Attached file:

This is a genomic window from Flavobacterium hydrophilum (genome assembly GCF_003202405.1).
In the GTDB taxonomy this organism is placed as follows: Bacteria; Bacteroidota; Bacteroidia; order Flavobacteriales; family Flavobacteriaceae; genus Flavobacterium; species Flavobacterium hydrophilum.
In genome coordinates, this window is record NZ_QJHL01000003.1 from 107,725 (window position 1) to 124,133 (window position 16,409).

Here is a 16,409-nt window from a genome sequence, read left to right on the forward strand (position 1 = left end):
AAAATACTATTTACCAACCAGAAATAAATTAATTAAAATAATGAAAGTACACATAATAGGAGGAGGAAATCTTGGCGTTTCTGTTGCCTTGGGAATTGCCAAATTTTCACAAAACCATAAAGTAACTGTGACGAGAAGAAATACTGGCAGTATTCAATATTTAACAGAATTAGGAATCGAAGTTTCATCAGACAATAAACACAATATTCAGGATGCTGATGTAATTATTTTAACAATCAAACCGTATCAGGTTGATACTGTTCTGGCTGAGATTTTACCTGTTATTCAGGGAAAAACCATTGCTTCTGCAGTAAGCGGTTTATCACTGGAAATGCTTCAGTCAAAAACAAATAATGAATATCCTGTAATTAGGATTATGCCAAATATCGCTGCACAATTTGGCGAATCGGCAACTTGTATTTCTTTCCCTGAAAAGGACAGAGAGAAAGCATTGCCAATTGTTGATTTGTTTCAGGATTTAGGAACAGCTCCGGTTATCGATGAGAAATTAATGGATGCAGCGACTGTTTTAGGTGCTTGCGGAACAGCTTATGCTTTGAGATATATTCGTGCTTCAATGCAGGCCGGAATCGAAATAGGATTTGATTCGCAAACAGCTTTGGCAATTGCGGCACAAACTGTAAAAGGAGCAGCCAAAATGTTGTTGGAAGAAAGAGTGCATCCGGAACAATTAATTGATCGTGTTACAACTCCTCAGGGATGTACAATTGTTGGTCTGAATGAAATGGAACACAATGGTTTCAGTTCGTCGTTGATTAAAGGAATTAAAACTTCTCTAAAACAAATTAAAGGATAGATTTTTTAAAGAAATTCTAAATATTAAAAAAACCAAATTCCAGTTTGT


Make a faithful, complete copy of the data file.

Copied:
This is a genomic window from Flavobacterium hydrophilum (genome assembly GCF_003202405.1).
In the GTDB taxonomy this organism is placed as follows: Bacteria; Bacteroidota; Bacteroidia; order Flavobacteriales; family Flavobacteriaceae; genus Flavobacterium; species Flavobacterium hydrophilum.
In genome coordinates, this window is record NZ_QJHL01000003.1 from 107,725 (window position 1) to 124,133 (window position 16,409).

Here is a 16,409-nt window from a genome sequence, read left to right on the forward strand (position 1 = left end):
AAAATACTATTTACCAACCAGAAATAAATTAATTAAAATAATGAAAGTACACATAATAGGAGGAGGAAATCTTGGCGTTTCTGTTGCCTTGGGAATTGCCAAATTTTCACAAAACCATAAAGTAACTGTGACGAGAAGAAATACTGGCAGTATTCAATATTTAACAGAATTAGGAATCGAAGTTTCATCAGACAATAAACACAATATTCAGGATGCTGATGTAATTATTTTAACAATCAAACCGTATCAGGTTGATACTGTTCTGGCTGAGATTTTACCTGTTATTCAGGGAAAAACCATTGCTTCTGCAGTAAGCGGTTTATCACTGGAAATGCTTCAGTCAAAAACAAATAATGAATATCCTGTAATTAGGATTATGCCAAATATCGCTGCACAATTTGGCGAATCGGCAACTTGTATTTCTTTCCCTGAAAAGGACAGAGAGAAAGCATTGCCAATTGTTGATTTGTTTCAGGATTTAGGAACAGCTCCGGTTATCGATGAGAAATTAATGGATGCAGCGACTGTTTTAGGTGCTTGCGGAACAGCTTATGCTTTGAGATATATTCGTGCTTCAATGCAGGCCGGAATCGAAATAGGATTTGATTCGCAAACAGCTTTGGCAATTGCGGCACAAACTGTAAAAGGAGCAGCCAAAATGTTGTTGGAAGAAAGAGTGCATCCGGAACAATTAATTGATCGTGTTACAACTCCTCAGGGATGTACAATTGTTGGTCTGAATGAAATGGAACACAATGGTTTCAGTTCGTCGTTGATTAAAGGAATTAAAACTTCTCTAAAACAAATTAAAGGATAGATTTTTTAAAGAAATTCTAAATATTAAAAAAACCAAATTCCAGTTTGT